Data-mining initiatives. (Up front: news, trends & analysis).
According to The Christian Science Monitor, specialists worldwide are working to enable users quickly to navigate and retrieve information nuggets from vast storehouses of data that are growing at unprecedented rates by developing new tools to "mine" digital databases and the streams of information that feed them.
Data storage is growing by leaps and bounds, experts say. For example, each day the U.S. intelligence community collects information equal to all the printed pages in the U.S. Library of Congress. The World Wide Web is growing by more than 1.5 million Web pages daily, taxing the ability of the current generation of search engines to track down the answer to a user's query quickly and accurately. Overall, the average size of a database and the software needed to use it are growing faster than computer-processing speeds, which double about once every 18 months.
Meanwhile, storage capacity has grown even as the cost has plummeted. Four years ago, a credit-card-size hard-disk storage device in a typical consumer laptop computer might have held 6 gigabytes of data--enough space to store six conventional movies. Today, laptops have hard drives capable of holding from 40 to 60 gigabytes and more.
Such trends are prompting researchers to explore more sophisticated data-mining technologies. In addition, recent U.S. government initiatives such as the Homeland Security Act may require an ability to search existing financial, criminal, immigration, or other fixed databases, as well as to monitor streaming video and audio sources for evidence of potential terrorist activity.
The federal government's Total Information Awareness (TIA) project, spearheaded by the Defense Advanced Research Projects Agency (DARPA), has been called "the mother of all data-mining projects" by some. The research and development program, headed by John Poindexter, aims to identify, track, and prevent individuals from planning and organizing terrorist activities. Much of the effort, according to Poindexter, will focus on unifying and probing databases that carry information on financial transactions. The program will also create large databases that sift through the purchases, travel, immigration status, income, and other data of millions of Americans. There are three parts to the TIA project:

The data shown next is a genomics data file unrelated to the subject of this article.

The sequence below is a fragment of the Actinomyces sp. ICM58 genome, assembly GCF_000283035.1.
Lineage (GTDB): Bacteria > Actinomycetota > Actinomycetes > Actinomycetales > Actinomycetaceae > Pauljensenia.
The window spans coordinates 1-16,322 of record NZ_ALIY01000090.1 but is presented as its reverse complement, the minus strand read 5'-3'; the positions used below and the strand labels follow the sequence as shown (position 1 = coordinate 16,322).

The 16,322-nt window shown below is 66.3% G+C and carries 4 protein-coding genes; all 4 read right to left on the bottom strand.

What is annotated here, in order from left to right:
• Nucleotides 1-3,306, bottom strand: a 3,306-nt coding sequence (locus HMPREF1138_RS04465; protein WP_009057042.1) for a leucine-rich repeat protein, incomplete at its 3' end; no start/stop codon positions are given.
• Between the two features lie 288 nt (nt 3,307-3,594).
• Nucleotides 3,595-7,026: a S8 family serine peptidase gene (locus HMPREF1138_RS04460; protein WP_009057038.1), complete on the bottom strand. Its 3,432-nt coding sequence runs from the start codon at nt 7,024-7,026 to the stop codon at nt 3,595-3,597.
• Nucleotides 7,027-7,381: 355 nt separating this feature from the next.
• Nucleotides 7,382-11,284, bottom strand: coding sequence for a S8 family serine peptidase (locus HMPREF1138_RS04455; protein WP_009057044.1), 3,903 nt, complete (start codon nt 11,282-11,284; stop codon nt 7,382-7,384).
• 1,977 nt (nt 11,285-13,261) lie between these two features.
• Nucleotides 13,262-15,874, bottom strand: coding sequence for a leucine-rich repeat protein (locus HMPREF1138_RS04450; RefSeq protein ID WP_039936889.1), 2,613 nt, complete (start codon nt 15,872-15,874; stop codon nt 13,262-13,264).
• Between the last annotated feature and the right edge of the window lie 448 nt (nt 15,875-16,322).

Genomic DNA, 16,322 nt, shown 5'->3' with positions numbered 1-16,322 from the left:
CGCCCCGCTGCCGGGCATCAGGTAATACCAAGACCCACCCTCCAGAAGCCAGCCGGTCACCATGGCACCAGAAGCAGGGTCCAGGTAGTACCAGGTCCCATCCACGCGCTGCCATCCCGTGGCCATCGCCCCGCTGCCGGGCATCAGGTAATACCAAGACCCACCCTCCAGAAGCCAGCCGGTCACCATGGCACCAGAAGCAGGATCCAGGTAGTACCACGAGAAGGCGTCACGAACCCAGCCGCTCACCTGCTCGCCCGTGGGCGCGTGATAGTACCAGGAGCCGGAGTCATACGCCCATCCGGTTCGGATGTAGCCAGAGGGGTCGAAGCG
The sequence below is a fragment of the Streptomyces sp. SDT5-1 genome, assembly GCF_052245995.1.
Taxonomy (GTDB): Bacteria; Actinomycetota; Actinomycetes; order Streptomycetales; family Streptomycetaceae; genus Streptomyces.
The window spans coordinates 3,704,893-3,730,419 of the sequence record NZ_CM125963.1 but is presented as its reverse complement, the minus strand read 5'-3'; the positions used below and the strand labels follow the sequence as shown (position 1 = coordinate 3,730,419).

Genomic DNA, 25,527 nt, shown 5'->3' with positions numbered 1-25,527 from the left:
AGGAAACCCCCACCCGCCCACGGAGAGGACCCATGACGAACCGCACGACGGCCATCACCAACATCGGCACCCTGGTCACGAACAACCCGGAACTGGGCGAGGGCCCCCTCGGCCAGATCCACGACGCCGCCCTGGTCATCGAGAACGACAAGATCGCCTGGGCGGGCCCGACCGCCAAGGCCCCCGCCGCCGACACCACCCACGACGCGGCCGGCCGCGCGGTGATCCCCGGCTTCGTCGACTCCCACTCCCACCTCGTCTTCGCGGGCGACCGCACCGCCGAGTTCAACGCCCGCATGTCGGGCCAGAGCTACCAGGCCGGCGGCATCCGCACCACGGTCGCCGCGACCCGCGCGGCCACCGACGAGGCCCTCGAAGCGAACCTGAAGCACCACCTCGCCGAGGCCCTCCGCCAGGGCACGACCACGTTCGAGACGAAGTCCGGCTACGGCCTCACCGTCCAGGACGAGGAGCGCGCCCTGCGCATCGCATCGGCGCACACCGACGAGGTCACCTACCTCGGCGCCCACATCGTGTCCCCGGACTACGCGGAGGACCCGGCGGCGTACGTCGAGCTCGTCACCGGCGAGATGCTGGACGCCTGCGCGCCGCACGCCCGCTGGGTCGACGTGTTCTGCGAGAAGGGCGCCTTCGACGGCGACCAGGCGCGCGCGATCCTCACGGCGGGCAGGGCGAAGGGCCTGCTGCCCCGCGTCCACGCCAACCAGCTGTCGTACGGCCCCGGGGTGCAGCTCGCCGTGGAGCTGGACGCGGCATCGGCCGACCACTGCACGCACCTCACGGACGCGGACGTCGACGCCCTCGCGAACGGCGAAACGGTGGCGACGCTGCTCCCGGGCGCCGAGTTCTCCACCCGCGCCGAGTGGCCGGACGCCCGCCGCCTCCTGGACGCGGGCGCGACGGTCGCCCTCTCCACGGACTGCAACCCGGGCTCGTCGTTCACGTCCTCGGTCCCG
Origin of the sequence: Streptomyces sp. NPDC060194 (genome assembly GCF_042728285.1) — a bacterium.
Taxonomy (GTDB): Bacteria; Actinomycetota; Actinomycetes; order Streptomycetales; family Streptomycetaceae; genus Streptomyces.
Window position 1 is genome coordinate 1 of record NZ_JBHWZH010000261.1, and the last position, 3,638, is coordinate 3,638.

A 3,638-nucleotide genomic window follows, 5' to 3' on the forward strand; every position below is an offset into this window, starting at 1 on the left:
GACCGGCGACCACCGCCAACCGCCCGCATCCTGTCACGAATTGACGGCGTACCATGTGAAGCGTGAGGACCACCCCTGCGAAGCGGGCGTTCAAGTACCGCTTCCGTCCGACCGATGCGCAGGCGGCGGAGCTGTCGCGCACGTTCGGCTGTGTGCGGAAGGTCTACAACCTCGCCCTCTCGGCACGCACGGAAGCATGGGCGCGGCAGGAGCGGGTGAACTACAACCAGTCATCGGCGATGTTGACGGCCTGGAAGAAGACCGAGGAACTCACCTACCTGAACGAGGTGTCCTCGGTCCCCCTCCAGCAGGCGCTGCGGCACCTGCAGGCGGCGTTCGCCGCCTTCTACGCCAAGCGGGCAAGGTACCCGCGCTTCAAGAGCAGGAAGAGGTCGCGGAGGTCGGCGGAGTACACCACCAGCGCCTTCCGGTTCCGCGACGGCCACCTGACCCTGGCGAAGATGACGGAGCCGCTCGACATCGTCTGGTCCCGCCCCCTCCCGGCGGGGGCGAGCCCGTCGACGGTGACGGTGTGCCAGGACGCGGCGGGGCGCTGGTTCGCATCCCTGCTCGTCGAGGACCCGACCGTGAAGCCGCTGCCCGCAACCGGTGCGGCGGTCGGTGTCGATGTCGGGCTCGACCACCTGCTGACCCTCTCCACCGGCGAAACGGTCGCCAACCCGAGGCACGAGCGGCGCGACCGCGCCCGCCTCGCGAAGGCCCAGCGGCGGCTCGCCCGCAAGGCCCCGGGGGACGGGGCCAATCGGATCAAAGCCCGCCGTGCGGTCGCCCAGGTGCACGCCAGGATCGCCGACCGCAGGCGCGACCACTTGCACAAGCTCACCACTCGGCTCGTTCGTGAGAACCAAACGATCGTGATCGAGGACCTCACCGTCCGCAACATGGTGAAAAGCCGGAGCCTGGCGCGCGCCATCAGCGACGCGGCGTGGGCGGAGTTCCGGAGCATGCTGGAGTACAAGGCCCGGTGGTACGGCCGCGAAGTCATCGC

* Voice recognition--sifting through electronically recorded transmissions and providing rapid translations of foreign languages
* A tool to find connections between transactions such as passports, airline tickets, rental cars, gun or chemical purchases, arrests, and other suspicious activities
* Collaboration--a mechanism to enable information and analysis sharing among agencies
Experts say the government may have this technology up and running within a year. But the key will be facilitating information sharing among departments. The technology to mine these data sources is there today, but developing systems to talk to each other may be a challenge for some time to come.
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|Publication:||Information Management Journal|
|Date:||Mar 1, 2003|
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